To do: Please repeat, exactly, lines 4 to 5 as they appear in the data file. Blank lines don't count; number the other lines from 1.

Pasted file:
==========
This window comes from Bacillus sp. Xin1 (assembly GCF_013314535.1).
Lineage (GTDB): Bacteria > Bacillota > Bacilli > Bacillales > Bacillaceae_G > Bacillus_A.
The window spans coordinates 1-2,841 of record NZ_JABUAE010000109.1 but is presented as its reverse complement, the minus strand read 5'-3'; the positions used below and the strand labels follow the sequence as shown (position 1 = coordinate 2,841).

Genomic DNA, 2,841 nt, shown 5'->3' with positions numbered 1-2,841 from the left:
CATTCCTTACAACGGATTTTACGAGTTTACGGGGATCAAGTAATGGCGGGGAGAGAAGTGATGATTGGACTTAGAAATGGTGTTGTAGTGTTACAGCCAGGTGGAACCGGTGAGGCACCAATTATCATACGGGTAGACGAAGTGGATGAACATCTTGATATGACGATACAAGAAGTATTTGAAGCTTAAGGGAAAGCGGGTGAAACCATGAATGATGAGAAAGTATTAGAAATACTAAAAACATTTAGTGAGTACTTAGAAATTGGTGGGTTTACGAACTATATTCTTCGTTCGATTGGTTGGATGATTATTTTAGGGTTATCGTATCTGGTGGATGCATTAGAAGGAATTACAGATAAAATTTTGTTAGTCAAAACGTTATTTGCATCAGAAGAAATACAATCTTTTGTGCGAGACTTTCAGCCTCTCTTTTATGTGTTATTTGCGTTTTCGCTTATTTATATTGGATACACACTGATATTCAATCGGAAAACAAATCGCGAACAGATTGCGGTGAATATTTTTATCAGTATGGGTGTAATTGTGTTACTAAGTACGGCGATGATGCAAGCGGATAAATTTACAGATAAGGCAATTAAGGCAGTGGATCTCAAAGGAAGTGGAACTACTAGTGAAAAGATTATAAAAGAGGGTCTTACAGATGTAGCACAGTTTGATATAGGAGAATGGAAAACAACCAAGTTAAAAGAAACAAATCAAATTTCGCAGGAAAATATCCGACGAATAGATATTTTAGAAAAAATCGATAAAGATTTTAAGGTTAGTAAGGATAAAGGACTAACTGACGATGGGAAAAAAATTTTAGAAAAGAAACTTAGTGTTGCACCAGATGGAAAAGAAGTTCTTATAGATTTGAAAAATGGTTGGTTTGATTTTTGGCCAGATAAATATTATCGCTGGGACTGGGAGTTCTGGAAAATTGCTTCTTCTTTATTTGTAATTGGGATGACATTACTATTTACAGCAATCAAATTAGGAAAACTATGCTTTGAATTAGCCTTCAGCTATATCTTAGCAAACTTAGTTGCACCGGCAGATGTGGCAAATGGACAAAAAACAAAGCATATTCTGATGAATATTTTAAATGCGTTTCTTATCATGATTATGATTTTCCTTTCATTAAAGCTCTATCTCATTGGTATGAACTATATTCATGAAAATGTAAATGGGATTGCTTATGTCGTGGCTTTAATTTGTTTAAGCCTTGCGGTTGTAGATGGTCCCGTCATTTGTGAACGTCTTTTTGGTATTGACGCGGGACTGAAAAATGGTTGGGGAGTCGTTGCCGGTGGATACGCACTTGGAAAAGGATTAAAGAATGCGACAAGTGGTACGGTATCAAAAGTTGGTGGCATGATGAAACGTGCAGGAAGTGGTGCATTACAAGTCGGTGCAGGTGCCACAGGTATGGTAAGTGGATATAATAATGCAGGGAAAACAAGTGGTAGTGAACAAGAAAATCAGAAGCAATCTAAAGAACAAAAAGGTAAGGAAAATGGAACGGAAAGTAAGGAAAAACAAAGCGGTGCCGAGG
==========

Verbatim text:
Genomic DNA, 2,841 nt, shown 5'->3' with positions numbered 1-2,841 from the left:
CATTCCTTACAACGGATTTTACGAGTTTACGGGGATCAAGTAATGGCGGGGAGAGAAGTGATGATTGGACTTAGAAATGGTGTTGTAGTGTTACAGCCAGGTGGAACCGGTGAGGCACCAATTATCATACGGGTAGACGAAGTGGATGAACATCTTGATATGACGATACAAGAAGTATTTGAAGCTTAAGGGAAAGCGGGTGAAACCATGAATGATGAGAAAGTATTAGAAATACTAAAAACATTTAGTGAGTACTTAGAAATTGGTGGGTTTACGAACTATATTCTTCGTTCGATTGGTTGGATGATTATTTTAGGGTTATCGTATCTGGTGGATGCATTAGAAGGAATTACAGATAAAATTTTGTTAGTCAAAACGTTATTTGCATCAGAAGAAATACAATCTTTTGTGCGAGACTTTCAGCCTCTCTTTTATGTGTTATTTGCGTTTTCGCTTATTTATATTGGATACACACTGATATTCAATCGGAAAACAAATCGCGAACAGATTGCGGTGAATATTTTTATCAGTATGGGTGTAATTGTGTTACTAAGTACGGCGATGATGCAAGCGGATAAATTTACAGATAAGGCAATTAAGGCAGTGGATCTCAAAGGAAGTGGAACTACTAGTGAAAAGATTATAAAAGAGGGTCTTACAGATGTAGCACAGTTTGATATAGGAGAATGGAAAACAACCAAGTTAAAAGAAACAAATCAAATTTCGCAGGAAAATATCCGACGAATAGATATTTTAGAAAAAATCGATAAAGATTTTAAGGTTAGTAAGGATAAAGGACTAACTGACGATGGGAAAAAAATTTTAGAAAAGAAACTTAGTGTTGCACCAGATGGAAAAGAAGTTCTTATAGATTTGAAAAATGGTTGGTTTGATTTTTGGCCAGATAAATATTATCGCTGGGACTGGGAGTTCTGGAAAATTGCTTCTTCTTTATTTGTAATTGGGATGACATTACTATTTACAGCAATCAAATTAGGAAAACTATGCTTTGAATTAGCCTTCAGCTATATCTTAGCAAACTTAGTTGCACCGGCAGATGTGGCAAATGGACAAAAAACAAAGCATATTCTGATGAATATTTTAAATGCGTTTCTTATCATGATTATGATTTTCCTTTCATTAAAGCTCTATCTCATTGGTATGAACTATATTCATGAAAATGTAAATGGGATTGCTTATGTCGTGGCTTTAATTTGTTTAAGCCTTGCGGTTGTAGATGGTCCCGTCATTTGTGAACGTCTTTTTGGTATTGACGCGGGACTGAAAAATGGTTGGGGAGTCGTTGCCGGTGGATACGCACTTGGAAAAGGATTAAAGAATGCGACAAGTGGTACGGTATCAAAAGTTGGTGGCATGATGAAACGTGCAGGAAGTGGTGCATTACAAGTCGGTGCAGGTGCCACAGGTATGGTAAGTGGATATAATAATGCAGGGAAAACAAGTGGTAGTGAACAAGAAAATCAGAAGCAATCTAAAGAACAAAAAGGTAAGGAAAATGGAACGGAAAGTAAGGAAAAACAAAGCGGTGCCGAGG